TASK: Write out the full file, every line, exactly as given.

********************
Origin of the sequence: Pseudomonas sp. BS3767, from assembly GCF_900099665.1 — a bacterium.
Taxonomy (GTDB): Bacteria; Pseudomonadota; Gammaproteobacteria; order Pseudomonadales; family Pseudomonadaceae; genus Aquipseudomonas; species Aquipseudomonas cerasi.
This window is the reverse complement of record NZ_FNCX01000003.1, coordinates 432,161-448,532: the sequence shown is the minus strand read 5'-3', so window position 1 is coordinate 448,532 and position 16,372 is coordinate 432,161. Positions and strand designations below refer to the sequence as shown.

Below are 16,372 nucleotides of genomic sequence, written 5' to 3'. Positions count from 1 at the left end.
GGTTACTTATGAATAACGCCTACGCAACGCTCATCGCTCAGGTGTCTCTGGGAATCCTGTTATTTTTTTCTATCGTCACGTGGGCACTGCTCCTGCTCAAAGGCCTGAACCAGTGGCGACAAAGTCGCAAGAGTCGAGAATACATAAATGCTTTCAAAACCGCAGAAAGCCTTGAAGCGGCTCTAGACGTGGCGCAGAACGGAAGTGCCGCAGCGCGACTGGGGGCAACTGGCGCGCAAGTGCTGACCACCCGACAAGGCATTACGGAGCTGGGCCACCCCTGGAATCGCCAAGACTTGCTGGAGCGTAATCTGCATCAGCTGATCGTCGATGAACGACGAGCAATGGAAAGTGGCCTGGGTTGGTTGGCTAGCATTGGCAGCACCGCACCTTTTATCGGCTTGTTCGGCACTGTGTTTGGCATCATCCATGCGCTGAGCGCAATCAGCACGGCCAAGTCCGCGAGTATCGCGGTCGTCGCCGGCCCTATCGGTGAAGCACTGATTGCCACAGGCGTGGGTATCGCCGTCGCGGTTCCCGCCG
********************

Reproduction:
Origin of the sequence: Pseudomonas sp. BS3767, from assembly GCF_900099665.1 — a bacterium.
Taxonomy (GTDB): Bacteria; Pseudomonadota; Gammaproteobacteria; order Pseudomonadales; family Pseudomonadaceae; genus Aquipseudomonas; species Aquipseudomonas cerasi.
This window is the reverse complement of record NZ_FNCX01000003.1, coordinates 432,161-448,532: the sequence shown is the minus strand read 5'-3', so window position 1 is coordinate 448,532 and position 16,372 is coordinate 432,161. Positions and strand designations below refer to the sequence as shown.

Below are 16,372 nucleotides of genomic sequence, written 5' to 3'. Positions count from 1 at the left end.
GGTTACTTATGAATAACGCCTACGCAACGCTCATCGCTCAGGTGTCTCTGGGAATCCTGTTATTTTTTTCTATCGTCACGTGGGCACTGCTCCTGCTCAAAGGCCTGAACCAGTGGCGACAAAGTCGCAAGAGTCGAGAATACATAAATGCTTTCAAAACCGCAGAAAGCCTTGAAGCGGCTCTAGACGTGGCGCAGAACGGAAGTGCCGCAGCGCGACTGGGGGCAACTGGCGCGCAAGTGCTGACCACCCGACAAGGCATTACGGAGCTGGGCCACCCCTGGAATCGCCAAGACTTGCTGGAGCGTAATCTGCATCAGCTGATCGTCGATGAACGACGAGCAATGGAAAGTGGCCTGGGTTGGTTGGCTAGCATTGGCAGCACCGCACCTTTTATCGGCTTGTTCGGCACTGTGTTTGGCATCATCCATGCGCTGAGCGCAATCAGCACGGCCAAGTCCGCGAGTATCGCGGTCGTCGCCGGCCCTATCGGTGAAGCACTGATTGCCACAGGCGTGGGTATCGCCGTCGCGGTTCCCGCCG